What is skilled therapy

Skilled Therapy.

Rehabilitative therapy occurs when the skills of a therapist, (See definition of therapist in section 220 of this chapter) are necessary to safely and effectively furnish a recognized therapy service whose goal is improvement of an impairment or functional limitation.

Skilled therapy may be needed, and improvement in a patient’s condition may occur, even where a chronic or terminal condition exists. For example, a terminally ill patient may begin to exhibit self-care, mobility, and/or safety dependence requiring skilled therapy services. The fact that full or partial recovery is not possible does not necessarily mean that skilled therapy is not needed to improve the patient’s condition. In the case of a progressive degenerative disease, for example, service may be intermittently necessary to determine the need for assistive equipment and establish a program to maximize function. The deciding factors are always whether the services are considered reasonable, effective treatments for the patient’s condition and require the skills of a therapist, or whether they can be safely and effectively carried out by nonskilled personnel without the supervision of qualified professionals.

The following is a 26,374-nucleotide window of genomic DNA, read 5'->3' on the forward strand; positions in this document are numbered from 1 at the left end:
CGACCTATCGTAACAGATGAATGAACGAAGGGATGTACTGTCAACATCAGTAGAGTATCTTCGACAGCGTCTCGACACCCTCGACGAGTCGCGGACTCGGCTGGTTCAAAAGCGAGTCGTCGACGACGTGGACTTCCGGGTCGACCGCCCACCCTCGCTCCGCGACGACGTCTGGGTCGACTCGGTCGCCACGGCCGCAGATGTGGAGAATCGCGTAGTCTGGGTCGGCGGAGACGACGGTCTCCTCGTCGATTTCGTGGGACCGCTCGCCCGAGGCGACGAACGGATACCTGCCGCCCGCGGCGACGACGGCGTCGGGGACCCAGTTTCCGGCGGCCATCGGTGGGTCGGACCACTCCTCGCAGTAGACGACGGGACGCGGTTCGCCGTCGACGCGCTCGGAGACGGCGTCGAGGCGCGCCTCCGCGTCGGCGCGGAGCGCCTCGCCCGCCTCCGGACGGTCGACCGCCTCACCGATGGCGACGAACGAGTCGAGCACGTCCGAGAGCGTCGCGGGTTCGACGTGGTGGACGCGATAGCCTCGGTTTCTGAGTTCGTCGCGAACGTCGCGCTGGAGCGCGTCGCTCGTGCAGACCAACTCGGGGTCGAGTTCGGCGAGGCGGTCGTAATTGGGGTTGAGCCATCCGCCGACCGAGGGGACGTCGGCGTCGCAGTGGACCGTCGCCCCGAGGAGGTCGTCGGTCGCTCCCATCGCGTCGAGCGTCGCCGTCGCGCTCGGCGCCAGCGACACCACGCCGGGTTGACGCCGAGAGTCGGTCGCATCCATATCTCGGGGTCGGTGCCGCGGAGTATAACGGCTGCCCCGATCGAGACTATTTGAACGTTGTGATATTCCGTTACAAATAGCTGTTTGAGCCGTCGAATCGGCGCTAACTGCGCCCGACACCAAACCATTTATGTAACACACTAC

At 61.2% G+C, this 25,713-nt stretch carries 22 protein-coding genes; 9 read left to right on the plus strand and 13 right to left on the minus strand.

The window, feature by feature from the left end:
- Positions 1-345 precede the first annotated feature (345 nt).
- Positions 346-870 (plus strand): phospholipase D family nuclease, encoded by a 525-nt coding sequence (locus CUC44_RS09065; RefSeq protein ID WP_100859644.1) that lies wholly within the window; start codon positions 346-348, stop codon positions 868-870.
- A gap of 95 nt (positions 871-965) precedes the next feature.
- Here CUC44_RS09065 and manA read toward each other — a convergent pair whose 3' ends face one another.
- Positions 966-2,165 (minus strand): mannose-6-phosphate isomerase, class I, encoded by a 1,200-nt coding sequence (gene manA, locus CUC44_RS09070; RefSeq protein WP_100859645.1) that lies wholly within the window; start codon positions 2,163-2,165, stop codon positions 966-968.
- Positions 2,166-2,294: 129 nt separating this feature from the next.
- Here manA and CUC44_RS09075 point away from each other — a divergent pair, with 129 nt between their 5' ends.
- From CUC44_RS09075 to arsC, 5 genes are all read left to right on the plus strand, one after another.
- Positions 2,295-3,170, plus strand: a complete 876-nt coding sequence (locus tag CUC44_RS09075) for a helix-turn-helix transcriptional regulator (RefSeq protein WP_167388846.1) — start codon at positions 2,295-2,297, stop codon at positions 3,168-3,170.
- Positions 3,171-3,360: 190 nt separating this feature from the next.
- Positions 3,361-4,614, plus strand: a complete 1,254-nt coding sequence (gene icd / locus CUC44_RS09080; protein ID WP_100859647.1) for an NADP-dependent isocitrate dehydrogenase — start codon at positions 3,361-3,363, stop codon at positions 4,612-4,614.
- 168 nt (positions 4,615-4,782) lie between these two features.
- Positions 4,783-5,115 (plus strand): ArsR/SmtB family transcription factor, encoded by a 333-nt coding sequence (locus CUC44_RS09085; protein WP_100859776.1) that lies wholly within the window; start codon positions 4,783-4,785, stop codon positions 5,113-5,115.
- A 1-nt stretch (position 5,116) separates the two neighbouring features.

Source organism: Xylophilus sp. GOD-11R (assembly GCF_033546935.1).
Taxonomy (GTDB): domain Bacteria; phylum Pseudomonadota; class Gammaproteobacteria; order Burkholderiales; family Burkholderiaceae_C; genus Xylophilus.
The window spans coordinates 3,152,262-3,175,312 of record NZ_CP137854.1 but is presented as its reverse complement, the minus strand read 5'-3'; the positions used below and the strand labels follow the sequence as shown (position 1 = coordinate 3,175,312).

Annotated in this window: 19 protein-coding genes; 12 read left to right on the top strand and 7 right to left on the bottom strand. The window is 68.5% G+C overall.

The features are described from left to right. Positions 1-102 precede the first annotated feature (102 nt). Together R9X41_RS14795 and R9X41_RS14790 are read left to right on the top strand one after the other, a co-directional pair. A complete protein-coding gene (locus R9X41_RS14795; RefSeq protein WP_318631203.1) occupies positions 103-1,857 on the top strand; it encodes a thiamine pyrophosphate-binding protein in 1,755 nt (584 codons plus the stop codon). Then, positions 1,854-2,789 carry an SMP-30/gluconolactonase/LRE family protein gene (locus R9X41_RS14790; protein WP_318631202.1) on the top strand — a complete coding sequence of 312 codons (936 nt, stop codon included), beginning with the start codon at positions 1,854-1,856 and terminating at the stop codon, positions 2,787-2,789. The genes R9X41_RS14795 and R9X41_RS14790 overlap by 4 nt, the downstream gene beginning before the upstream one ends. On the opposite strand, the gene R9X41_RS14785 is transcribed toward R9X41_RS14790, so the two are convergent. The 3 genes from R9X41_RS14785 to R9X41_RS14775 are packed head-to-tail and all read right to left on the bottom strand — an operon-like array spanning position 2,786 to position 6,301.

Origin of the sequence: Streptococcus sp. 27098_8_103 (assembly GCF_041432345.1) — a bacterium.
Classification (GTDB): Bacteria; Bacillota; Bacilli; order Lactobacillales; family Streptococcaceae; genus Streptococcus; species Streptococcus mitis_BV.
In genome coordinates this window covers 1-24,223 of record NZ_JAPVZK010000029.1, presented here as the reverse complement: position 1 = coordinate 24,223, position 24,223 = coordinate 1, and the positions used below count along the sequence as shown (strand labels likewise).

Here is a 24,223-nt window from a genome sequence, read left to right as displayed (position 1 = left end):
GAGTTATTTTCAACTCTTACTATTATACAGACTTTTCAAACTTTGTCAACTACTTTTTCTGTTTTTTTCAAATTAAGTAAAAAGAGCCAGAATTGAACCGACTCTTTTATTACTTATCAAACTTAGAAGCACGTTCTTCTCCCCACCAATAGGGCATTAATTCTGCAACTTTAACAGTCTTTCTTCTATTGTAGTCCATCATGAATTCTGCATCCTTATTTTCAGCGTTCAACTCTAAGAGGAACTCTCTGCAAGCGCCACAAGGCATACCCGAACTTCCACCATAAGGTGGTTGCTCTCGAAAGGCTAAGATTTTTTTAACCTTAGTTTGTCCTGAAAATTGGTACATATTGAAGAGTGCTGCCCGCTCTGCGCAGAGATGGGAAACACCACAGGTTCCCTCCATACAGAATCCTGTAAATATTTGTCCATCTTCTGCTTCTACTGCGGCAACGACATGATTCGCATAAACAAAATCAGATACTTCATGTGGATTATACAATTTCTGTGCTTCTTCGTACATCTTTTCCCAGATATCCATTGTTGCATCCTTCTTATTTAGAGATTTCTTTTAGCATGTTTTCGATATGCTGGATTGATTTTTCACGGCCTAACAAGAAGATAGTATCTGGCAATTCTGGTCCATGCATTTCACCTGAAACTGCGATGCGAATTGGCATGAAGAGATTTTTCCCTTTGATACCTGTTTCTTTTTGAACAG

Services that can be safely and effectively furnished by nonskilled personnel or by PTAs or OTAs without the supervision of therapists are not rehabilitative therapy services. If at any point in the treatment of an illness it is determined that the treatment is not rehabilitative, or does not legitimately require the services of a qualified professional for management of a maintenance program as described below, the services will no longer be considered reasonable and necessary. Services that are not reasonable or necessary should be excluded from coverage.

Potential for Improvement Due to Treatment

. If an individual’s expected rehabilitation potential would be insignificant in relation to the extent and duration of physical therapy services required to achieve such potential, therapy would not be covered because it is not considered rehabilitative or reasonable and necessary.

Improvement is evidenced by successive objective measurements whenever possible (

Therapy is not required to effect improvement or restoration of function where a patient suffers a transient and easily reversible loss or reduction of function (e.g., temporary weakness which may follow a brief period of bed rest following abdominal surgery) which could reasonably be expected to improve spontaneously as the patient gradually resumes normal activities. Therapy furnished in such situations is not considered reasonable and necessary for the treatment of the individual’s illness or injury and the services are not covered.

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